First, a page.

Background Problem behavior of young children is generally not assessed with structured child interviews. This paper examined how information about problem behavior, obtained by structured interviews with six-year-old children, relates to DSM-disorders obtained from parents and to treatment referral. Methods In a population-based cohort, caregivers of 1084 young children (mean age 6.7 years) were interviewed with the DSM-based Diagnostic Interview Schedule-Young Child version (DISC-YC), and they scored the Child Behavior Checklist (CBCL). Children themselves were interviewed about problem behavior using the semi-structured Berkeley Puppet Interview (BPI). Information regarding treatment referral to mental health services was obtained by parent-reported questionnaire when children were on average eight years old. Results DSM-disorders and CBCL problems in the clinical range were cross-sectionally associated with higher levels of child self-reported problems. Associations were strongest in the externalizing domain (e.g. DISC-YC externalizing disorders with BPI externalizing scores: F(1, 416) = 19.39, P < 0.001; DISC-YC internalizing disorders with BPI internalizing scores: F(1, 312) = 3.75, P = 0.054). Moreover, higher BPI internalizing and externalizing problem scores predicted treatment referral two years later. Conclusions We conclude that systematically interviewing preschool and young elementary school-aged children should be an integral part of child assessment. This approach may contribute to a better understanding of child development and may predict future problems.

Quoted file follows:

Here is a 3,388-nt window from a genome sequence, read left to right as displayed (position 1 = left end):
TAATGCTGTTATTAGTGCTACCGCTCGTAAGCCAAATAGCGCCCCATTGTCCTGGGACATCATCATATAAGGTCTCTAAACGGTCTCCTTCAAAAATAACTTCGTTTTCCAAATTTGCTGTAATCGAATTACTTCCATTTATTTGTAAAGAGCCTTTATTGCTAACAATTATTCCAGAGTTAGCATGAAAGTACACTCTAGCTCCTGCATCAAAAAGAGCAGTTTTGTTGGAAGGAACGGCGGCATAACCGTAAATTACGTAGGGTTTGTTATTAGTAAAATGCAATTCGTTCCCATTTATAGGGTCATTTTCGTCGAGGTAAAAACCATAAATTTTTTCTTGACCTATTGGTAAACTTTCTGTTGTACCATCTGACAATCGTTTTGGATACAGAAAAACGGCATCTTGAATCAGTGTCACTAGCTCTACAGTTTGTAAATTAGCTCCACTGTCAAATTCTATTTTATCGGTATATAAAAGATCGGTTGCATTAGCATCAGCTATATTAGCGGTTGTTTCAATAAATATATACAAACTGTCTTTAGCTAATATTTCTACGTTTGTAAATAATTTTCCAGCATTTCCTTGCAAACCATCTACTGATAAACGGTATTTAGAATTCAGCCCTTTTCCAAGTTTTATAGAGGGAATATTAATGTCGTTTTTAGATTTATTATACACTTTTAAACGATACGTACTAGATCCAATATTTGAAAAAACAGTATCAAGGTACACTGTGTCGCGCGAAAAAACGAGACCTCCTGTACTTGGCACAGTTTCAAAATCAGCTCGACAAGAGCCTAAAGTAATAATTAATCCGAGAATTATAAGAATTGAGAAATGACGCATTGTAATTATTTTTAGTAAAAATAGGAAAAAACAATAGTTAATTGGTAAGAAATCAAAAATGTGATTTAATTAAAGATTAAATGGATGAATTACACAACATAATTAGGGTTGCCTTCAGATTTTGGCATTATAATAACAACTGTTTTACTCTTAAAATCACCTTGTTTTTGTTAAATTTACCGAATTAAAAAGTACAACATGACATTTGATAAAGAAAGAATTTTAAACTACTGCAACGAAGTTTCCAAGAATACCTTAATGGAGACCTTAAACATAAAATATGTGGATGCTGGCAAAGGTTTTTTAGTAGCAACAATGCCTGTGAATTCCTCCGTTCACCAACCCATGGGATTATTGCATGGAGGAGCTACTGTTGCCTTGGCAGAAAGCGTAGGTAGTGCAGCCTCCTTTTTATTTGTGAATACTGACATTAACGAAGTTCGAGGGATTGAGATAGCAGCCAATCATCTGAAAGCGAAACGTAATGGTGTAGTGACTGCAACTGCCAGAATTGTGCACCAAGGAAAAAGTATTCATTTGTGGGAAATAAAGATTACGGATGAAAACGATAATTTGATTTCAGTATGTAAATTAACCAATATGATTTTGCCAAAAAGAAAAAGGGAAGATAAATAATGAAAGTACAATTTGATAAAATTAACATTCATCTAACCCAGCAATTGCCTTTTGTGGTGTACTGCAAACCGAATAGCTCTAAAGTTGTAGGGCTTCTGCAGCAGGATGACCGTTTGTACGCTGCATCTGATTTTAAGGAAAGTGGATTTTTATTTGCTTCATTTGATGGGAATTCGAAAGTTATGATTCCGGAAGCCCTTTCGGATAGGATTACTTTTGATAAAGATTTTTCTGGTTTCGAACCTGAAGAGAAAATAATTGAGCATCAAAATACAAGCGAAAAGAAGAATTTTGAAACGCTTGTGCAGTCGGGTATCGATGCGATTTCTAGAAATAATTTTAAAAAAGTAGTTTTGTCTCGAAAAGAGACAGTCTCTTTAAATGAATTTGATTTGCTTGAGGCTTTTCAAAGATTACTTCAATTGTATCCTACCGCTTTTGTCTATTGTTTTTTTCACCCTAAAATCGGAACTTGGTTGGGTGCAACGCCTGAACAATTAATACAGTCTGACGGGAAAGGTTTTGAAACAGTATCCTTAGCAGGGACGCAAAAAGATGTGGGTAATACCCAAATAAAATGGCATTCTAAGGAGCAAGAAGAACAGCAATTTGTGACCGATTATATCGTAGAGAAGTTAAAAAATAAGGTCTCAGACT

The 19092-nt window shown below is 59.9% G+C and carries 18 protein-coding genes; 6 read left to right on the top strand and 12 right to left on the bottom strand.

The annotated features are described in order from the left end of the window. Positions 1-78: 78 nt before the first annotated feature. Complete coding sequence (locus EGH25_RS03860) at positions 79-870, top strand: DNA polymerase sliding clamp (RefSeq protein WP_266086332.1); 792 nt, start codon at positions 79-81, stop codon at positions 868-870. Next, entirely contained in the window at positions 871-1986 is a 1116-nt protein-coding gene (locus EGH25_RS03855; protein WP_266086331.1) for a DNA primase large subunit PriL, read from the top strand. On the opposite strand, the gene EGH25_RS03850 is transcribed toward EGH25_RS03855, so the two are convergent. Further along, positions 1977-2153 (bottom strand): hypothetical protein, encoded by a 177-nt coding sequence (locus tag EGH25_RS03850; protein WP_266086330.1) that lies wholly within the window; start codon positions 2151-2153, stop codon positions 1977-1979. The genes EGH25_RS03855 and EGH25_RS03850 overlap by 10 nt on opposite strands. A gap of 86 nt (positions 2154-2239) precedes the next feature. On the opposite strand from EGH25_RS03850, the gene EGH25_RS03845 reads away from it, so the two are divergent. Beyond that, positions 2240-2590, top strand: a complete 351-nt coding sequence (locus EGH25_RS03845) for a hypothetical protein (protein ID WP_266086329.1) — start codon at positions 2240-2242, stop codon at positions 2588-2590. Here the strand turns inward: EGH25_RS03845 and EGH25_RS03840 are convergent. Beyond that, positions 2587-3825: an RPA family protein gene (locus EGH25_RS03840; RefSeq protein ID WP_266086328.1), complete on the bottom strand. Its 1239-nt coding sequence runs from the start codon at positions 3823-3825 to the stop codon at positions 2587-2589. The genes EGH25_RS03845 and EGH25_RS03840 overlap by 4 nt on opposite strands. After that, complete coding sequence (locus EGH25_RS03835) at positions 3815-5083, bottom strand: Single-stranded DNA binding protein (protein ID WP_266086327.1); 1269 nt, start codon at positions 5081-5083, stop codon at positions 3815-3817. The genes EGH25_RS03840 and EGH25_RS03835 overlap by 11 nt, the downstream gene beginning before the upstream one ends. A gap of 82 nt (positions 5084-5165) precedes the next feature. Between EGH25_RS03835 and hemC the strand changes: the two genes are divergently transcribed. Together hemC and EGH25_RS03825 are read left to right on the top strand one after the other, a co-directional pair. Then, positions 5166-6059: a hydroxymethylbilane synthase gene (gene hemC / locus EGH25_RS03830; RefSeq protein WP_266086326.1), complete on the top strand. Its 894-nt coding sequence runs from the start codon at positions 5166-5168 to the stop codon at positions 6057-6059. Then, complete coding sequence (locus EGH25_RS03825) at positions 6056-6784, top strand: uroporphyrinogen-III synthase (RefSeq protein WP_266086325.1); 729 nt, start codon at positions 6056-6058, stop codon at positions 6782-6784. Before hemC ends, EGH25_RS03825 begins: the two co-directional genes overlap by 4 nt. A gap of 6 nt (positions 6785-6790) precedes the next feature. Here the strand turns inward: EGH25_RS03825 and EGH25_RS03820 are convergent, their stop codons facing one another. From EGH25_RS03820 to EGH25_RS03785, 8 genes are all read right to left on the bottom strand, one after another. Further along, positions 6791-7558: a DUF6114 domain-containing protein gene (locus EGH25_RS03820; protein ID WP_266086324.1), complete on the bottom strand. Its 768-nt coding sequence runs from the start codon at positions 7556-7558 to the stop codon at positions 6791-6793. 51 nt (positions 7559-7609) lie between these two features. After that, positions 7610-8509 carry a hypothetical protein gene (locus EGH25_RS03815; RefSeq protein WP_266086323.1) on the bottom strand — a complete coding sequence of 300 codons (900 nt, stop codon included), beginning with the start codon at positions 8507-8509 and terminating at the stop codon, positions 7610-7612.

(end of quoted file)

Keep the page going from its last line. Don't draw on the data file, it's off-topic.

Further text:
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European Psychiatry
Department of Child and Adolescent Psychiatry and Psychology

Ringoot, A., Jansen, P., Rijlaarsdam, J., So, P., Jaddoe, V., Verhulst, F., & Tiemeier, H. (2017). Self-reported problem behavior in young children with and without a DSM-disorder in the general population. European Psychiatry, 40, 110–115. doi:10.1016/j.eurpsy.2016.08.009